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Skeptic Summary

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Skeptic Summary #225

By The Staff
Posted on: 3/1/2009

Antiblashpheming, boiling pots, bizarre experiments and more!


Week ending February 28, 2009 (Vol 6, #7)

Welcome to the Skeptic Summary, a quick week-in-review guide to the Skeptic Friends Network and the rest of the skeptical world.



Forum Highlights:
UN adopts binding measure to ban blasphemy! - Awww, [deleted] [deleted] [deleted]!

Editor’s Choice: Ray Comfort has a new pot-boiler out - Perhaps it’s as exciting as watching a pot boil.



Kil’s Evil Pick:
The Top Twenty Most Bizarre Experiments Of All Time - Well, what can I say about this pick? Truth is stranger than fiction? I dunno. A few of these experiments really did add to our knowledge base in a positive way. Like the The Stanford Prison Experiment, for example. Still, there is much here that is simply inexplicable, such as the Elephants on Acid experiment which also happens to be the first experiment listed.

The list itself was compiled by Alex Boese, the mastermind behind The Museum of Hoaxes, which I’m sure I have picked or picked from in past issues of the Skeptic Summary. When you’re done with the list, click around his site. It’s still one of my favorites.

SkeptiQuote:
A true believer … must also claim to have at least an inkling of what that Supreme Being desires. I have been called arrogant in my time … but to claim that I am privy to the secrets of the universe and its creator — that’s beyond my conceit.
— Christopher Hitchens


Chat Highlights:
Wednesday: Chat started up with cooking, the web comic Sluggy, and Why people laugh at Creationists. Several chatters attempted to sketch out a plan to make a new religion to get rich. Then a comparison between TAM, Dragon*Con and other skeptical gatherings. TAM won. Talk wandered into vacations in general, and chat ended with shop talk, cosmology, and physics.

Come chat with us.


New Members This Week:
serbanp
elaine1015

(Not a member? Become one today!)




Elsewhere in the World:
5 Ways People Are Trying to Save the World (That Don’t Work)

6 Famous Unsolved Mysteries (With Really Obvious Solutions)

Center for Inquiry World Congress 2009

Creation of Christian Soldiers a Chilling Sidelight of Darwin Bashing

Hard Times at Red Donkey

Skeptics’ Circle #106

Spying on 60 million people doesn’t add up

What’s New by Bob Park

Got some skeptic news items? Send them to us, and we’ll think about adding them.



Book of the Week:
Science and Religion: Are They Compatible?, by Paul Kurtz, Barry Karr and Ranjit Sandhu (Editors).



“Over the past two decades, science and religion have been seeking common ground through ongoing dialogue. The contributors to this volume provide a dimension to the conversation that has seldom been heard. Most of these essays originated as papers delivered at a 2001 conference in Atlanta sponsored by the Center for Inquiry, which is committed to the use of science and reason to conduct free inquiry into all areas of human interest. The very simple thesis of the collection is that science and religion can never be compatible. Rich and suggestive essays by such well-known thinkers as Daniel Dennett, Richard Dawkins and Arthur C. Clarke range over topics from intelligent design to sociobiology and creationism. Nobel Prize-winning physicist Steven Weinberg opens the book by declaring that a dialogue between science and religion cannot be constructive, for science has made it possible for people to be not religious. Botanist Massimo Pigliucci argues that the newly popular theory of intelligent design is a kind of ‘neocreationism’ trying to get into public school curricula by the back door. Finally, philosopher and editor Kurtz (Skeptical Odysseys, etc.) contends that science and religion are minimally compatible, for where science has provided an understanding of the vast and mysterious cosmos, religion is ‘dramatic existentialist poetry,’ a product of humankind’s creative imagination designed to overcome fear and uncertainty with hope and love. Although some will dismiss most of the essays as arrogant and contentious, they nevertheless present important and provocative voices too often drowned out by the move to assert complete compatibility between science and religion.”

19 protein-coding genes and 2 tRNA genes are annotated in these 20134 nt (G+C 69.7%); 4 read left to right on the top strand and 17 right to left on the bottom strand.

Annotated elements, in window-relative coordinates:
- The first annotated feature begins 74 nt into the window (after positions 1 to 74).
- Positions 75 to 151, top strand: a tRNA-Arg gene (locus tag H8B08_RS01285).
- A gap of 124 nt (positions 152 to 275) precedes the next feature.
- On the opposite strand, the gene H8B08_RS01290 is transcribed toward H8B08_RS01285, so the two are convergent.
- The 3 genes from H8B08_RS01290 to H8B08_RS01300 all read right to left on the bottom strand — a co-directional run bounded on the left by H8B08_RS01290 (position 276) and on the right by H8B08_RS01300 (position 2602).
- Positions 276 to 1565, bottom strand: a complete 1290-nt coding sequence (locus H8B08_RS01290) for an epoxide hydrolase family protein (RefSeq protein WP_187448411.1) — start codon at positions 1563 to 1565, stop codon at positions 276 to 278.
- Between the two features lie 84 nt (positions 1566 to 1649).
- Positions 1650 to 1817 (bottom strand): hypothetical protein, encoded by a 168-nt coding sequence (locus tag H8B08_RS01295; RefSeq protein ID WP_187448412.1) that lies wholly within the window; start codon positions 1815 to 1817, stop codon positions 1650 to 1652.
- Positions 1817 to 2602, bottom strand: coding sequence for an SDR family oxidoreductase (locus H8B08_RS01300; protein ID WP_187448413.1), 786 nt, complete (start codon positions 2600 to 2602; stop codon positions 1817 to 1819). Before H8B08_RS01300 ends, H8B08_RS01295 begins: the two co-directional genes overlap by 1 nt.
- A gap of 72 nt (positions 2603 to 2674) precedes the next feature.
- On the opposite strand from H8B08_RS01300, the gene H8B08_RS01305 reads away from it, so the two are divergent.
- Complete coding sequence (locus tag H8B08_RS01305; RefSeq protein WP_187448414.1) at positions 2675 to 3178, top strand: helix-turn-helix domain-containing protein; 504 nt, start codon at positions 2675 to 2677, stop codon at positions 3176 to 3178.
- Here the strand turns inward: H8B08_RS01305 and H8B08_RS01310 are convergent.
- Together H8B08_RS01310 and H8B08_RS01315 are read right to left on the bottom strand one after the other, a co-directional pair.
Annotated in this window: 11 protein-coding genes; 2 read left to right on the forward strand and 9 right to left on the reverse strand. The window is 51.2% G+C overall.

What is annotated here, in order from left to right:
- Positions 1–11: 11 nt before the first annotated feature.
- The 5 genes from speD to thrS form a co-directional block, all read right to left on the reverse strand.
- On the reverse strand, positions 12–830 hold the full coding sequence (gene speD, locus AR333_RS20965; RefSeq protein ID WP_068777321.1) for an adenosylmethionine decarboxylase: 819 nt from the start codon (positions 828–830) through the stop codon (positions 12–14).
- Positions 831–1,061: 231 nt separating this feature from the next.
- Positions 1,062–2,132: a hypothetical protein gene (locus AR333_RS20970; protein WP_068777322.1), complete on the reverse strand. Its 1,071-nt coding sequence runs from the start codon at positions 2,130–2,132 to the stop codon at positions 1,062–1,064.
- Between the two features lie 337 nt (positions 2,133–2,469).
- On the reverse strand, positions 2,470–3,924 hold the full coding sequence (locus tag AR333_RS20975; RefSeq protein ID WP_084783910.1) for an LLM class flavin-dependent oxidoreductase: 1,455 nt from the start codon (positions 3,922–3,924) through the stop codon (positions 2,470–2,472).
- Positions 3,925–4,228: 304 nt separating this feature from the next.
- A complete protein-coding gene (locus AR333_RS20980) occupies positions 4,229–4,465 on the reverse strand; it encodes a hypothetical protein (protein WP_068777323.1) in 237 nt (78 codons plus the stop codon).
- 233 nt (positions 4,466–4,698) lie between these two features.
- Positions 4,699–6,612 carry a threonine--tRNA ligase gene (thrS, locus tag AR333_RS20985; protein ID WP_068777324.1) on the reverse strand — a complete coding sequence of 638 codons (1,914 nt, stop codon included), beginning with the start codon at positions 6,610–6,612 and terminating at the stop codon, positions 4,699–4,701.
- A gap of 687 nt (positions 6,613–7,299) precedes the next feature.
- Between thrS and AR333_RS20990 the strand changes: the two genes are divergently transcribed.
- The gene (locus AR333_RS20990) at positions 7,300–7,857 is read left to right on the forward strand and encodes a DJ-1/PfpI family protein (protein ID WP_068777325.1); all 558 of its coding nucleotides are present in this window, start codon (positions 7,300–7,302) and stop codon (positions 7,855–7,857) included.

— Publishers Weekly




This Week’s Most-Viewed Pages:
Forum Topics:
  1. PZ expelled from Expelled — Dawkins slips in!
  2. Why do Republicans hate the poor?
  3. A half of a wing & a piece of a prayer
  4. Beelzebufo ampinga
  5. Possum on the half shell
  6. Hell, your final destination?
  7. Jesus tempts Satan
  8. The shallow end of the gene pool…
  9. Funny FAILS
  10. Stop laughing, dammit! This is serious shit!
Articles:
  1. Fundamentalists Hate Noah’s Ark
  2. Evolving a Venom or Two
  3. Skeptic Summary #152
  4. Miracle Thaw — The Bogus Miracle
  5. The Bible’s Bad Fruits
  6. Miracle Thaw Tray
  7. Kent Hovind is a Big Phony!
  8. Scientific Truth
  9. Skeptic Summary #224
  10. Is the Speed of Light Slowing Down?
There were 9,170 daily visitors this week.


More issues of the Skeptic Summary can be found in our archive.

The Skeptic Summary is produced by the staff of the Skeptic Friends Network, copyright 2008, all rights reserved.



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The mission of the Skeptic Friends Network is to promote skepticism, critical thinking, science and logic as the best methods for evaluating all claims of fact, and we invite active participation by our members to create a skeptical community with a wide variety of viewpoints and expertise.


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